It’s all relative to what you’re shooting and the goals you are setting for yourself.
If you really put in the work and grind out on the bad areas of your golf game then it’s conceivable you could be the one that drops 5-10 shots off your game in a fast amount of time.
How Often Should You Practice Golf to Improve?
So many ways to tackle this question. I’m going to break things down in the form of:
How Often Should I Practice Hitting Driver?
If you already have a shot shape you prefer with your driver (and can execute the shot most of the time) then you are way ahead of the field when hitting fairways.
This doesn’t mean to completely abandon your driver when hitting the range. Remember to practice with a purpose.
Tip: Picture the hardest driving hole from you most recent round and imagine trying to hit that fairway a few times before moving on to your next club in the bag.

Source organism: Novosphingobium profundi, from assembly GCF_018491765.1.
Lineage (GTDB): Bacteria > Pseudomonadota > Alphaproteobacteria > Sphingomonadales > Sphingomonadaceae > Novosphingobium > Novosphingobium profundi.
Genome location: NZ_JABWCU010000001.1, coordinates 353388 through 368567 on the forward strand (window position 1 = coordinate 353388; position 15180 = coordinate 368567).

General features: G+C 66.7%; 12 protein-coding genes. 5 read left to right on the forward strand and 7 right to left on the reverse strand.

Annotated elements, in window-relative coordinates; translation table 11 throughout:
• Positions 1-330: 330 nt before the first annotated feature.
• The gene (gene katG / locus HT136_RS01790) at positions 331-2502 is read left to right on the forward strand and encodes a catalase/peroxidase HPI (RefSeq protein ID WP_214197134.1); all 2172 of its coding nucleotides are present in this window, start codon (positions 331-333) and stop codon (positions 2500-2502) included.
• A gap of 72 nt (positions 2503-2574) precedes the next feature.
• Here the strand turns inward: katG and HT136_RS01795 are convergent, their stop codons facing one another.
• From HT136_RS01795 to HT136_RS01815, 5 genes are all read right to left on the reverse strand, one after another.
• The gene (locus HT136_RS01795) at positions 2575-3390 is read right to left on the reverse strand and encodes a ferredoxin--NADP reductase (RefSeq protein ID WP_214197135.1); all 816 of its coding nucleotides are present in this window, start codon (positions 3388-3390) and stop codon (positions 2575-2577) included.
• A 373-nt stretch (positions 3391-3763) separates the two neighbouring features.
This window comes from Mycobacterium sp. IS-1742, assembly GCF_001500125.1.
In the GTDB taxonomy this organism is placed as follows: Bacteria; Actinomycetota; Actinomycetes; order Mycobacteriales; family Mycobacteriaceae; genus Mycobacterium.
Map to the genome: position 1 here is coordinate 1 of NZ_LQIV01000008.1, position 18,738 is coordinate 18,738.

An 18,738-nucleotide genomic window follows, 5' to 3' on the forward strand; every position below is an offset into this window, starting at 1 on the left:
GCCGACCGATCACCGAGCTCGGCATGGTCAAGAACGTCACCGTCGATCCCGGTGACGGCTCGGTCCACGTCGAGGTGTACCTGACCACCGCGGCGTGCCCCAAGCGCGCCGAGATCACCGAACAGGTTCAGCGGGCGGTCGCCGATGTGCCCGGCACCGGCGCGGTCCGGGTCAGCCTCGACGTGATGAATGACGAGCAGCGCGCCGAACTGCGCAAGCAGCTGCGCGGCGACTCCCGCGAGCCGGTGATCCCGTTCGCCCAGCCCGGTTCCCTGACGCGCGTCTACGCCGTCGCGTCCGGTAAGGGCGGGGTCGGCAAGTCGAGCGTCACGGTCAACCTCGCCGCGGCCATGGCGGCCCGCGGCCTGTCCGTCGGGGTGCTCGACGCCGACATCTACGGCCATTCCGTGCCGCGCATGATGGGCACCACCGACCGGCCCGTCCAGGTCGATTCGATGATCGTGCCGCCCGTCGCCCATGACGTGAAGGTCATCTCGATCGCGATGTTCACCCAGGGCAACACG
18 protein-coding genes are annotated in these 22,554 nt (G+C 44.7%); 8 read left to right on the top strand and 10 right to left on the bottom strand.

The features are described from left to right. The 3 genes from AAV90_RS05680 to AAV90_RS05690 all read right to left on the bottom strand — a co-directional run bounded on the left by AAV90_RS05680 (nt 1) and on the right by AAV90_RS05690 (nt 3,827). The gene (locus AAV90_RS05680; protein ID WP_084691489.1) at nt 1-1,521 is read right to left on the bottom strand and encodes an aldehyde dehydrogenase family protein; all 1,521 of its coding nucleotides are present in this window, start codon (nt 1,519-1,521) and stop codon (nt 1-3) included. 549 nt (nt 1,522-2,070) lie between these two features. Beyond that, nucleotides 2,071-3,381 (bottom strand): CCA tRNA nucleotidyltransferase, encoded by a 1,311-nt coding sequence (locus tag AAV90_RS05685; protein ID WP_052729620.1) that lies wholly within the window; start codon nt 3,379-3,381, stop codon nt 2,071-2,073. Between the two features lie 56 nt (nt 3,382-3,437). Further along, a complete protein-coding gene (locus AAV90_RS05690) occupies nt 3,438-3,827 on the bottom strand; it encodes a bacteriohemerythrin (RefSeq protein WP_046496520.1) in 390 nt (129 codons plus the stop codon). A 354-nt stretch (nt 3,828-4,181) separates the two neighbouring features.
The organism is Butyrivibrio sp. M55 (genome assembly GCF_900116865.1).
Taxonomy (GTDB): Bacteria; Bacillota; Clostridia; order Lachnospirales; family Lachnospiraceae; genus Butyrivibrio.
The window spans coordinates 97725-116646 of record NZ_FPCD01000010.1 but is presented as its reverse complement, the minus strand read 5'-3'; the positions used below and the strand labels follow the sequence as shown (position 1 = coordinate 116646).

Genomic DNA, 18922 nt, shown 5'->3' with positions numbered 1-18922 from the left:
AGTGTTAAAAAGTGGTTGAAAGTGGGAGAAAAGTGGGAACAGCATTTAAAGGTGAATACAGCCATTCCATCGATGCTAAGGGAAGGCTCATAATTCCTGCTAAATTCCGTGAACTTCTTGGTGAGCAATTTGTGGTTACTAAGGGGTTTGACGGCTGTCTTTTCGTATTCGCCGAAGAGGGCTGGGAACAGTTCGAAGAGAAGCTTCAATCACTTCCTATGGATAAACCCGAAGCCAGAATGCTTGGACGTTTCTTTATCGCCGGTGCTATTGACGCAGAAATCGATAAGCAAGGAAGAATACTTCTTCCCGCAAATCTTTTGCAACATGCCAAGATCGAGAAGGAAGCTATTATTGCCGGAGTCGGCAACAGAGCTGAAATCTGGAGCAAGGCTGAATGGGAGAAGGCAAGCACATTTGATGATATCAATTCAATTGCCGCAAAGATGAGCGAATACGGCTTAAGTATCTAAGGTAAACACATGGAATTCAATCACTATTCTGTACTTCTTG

What If You DO Need to Practice Your Driver Swing
If you’re consistently hitting your driver poorly it can all but ruin your chances of improving your scores. So, unless you have a 3-wood in the bag that carries 270 yards with a slight draw—it’s time to work on your driver swing.
Practicing hitting drives can be a bit tricky on the range. Simply because you take longer, and harder, swings and can tire you out way more quickly than if you were hitting knock down wedges.
I typically like to rotate between driver and wedges to reset my swing speed before moving on to hitting irons.
How Often Should I Practice My Driver?
On average, if you play golf 1-2 times a week I would knock one of those rounds out and hit the driving range instead.
This could depend on the severity of how bad you’re actually mishitting your drives, but I wouldn’t see the point in wasting time on the golf course if you are consistently missing fairways.
How To Stop Slicing Your Driver